Do you think there is any suggestion on an unconscious level when clients ask their questions and answer them immediately? “Do I think I should have gone to my daughter’s soccer game instead of on that date after the divorce? Yes, I do.” In your opinion, do you think they use that language to convince themselves of something and put themselves on a ‘metaphoric platform differential’; meaning what you’d said above re: effect of “appearing” confident and in control. Appearing being the key word there.

    As well, in other conversations that are not at work, I find friends of mine who don’t handle silence well, when they ask a question before the other guy has a moment to answer, they jump in and answer the question themselves just by guessing. If you need me to give an example with that one, let me know. I find it so frustrating, unfortunately.

    Thanks for your time.

    Best, Julie

    • John Zimmer says:

      Hi Julie,

      Thanks for comment and the question. It is an interesting one and, not being a specialist in psychotherapy, I am not sure that I have a good answer. But let me try.

      When we are on stage speaking to an audience, we do not usually expect the audience to answer back. (Obvious exceptions include a Q&A toward the end of a talk or questions designed to elicit specific responses upon which the talk will be built.) So the beauty of hypophora is that it engages the audience by getting them to think about the question and – the speaker hopes – agreeing with the answer that the speaker gives. The effect can be enhanced by lengthening the pause between question and answer.

      You can use hypophora for the same effect in a one-on-one conversation, but I would think it would be used in situations where you are trying to persuade the other person of something. For example, one business partner trying to get another to agree to an investment or idea.

      Now, as for the examples that you cite, it seems to me that in those cases, the speaker might not be trying so much to persuade you as he / she is trying to validate their feelings. I know it is very similar to what I said in the preceding paragraph, but for me the former is an example of someone trying to lead and rally support whereas in the latter is an example of someone seeking to justify an action or thought.

      Now, I can also imagine situations like the one you mentioned where the speaker asks a question and answers it, but then lets you offer your opinion. Yes, by answering the question, they are probably hoping you will agree with their answer, but they could be open-minded enough to listen to a different point of view.

      Concerning your final example, I too find it frustrating to speak to someone who constantly speaks so as to avoid silence or to continue to occupy the “speaking space”. I will let them go on for a bit, but I have no problem (politely) interrupting to get a word in.

      I don’t know how helpful this is, but those are my thoughts. Thanks again for your interest.


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  6. Mr S C Dundas says:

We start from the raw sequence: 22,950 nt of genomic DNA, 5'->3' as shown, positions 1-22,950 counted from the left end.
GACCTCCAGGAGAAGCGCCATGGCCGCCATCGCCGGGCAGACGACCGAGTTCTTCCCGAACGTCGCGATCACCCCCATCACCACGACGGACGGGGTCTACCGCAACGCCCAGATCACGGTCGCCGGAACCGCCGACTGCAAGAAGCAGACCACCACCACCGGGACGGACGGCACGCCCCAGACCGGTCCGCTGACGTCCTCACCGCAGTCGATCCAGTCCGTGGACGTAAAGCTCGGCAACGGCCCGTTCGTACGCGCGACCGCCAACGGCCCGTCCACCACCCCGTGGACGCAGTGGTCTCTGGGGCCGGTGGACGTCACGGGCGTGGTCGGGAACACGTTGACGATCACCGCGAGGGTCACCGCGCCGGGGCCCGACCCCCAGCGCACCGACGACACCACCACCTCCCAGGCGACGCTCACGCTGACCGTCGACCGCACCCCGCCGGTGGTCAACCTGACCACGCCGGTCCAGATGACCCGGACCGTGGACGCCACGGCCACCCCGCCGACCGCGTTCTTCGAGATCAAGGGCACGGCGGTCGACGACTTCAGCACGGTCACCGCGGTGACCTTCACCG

Your transliteration of the Greek requires an initial ‘h’ and the following vowel should be ‘y’, not ‘i’.

    Otherwise, thanks.

    • John Zimmer says:

      Thank you for pointing that out. I cannot remember, but I might have been trying to go for the sound effect. But I have taken your suggestion and made the change.

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  9. Bob says:

    Do you know why most dictionaries don’t contain an entry for hypophora? I looked in a webster’s dictionary and an online app dictionary for the entry to no avail.

    • John Zimmer says:

      Hi Bob,

      I suppose it’s because the word is so rarely used. I recall having this experience with other words in the past although I cannot remember which words they were. However, I did come across this reference in Wikipedia that mentions that there is a definition for “hypophora” in the Century Dictionary.



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  11. cheryl says:

    For my communication ethics class, we are asked to comment on a blog pertaining to our discussions and readings of the week. This week is rhetoric. We have read The Plenary Address by Dave Zarefsky discussing the 3 responsibilities of rhetoric: promote public reason, unite the audience, and inspire a direction in the audience (Smith and Warnick, 2010, p. 13-17).

    The speakers you have mentioned in this blog all use these three responsibilities. “Rhetoric is there to help human beings deliberate about the certainty of their uncertain existence (Cheney, et al. 2011, p. 30). Aristotle searched for a balance between saying what the audience wants to hear, much like what President Clinton was accused of, to the communicators that make little or no connection to their audience (Johannesen et al. 2008, p. 3). Your blog post discusses Hypophora as a uniquely used tool, that when used correctly, can connect the audience and the communicator.

    You have posted the best example of Monty Python’s Holy Grail. Who cannot connect with that? Noone.

    • John Zimmer says:

      Thank you for the comprehensive and instructive comment, Cheryl. It even came with citations – Wow! (And nice one on your own hypophora at the end.)

      Best wishes for the rest of your communication ethics class.


  12. How can one not love this post – with a Holy Grail clip? Loved it, John.


    • John Zimmer says:

      Thanks, Dave. Much appreciated. And a great example of a rhetorical question on your part! As for the Pythons, without a doubt they have a deserved place in the Pantheon of Comedy. Witty, wacky, intellectual – they had it all and they delivered it in a truly unique style.


  13. cuchullainn says:

    And you ask how has John done with this blog post? He has done well. He has been clear. He has provided practical tips.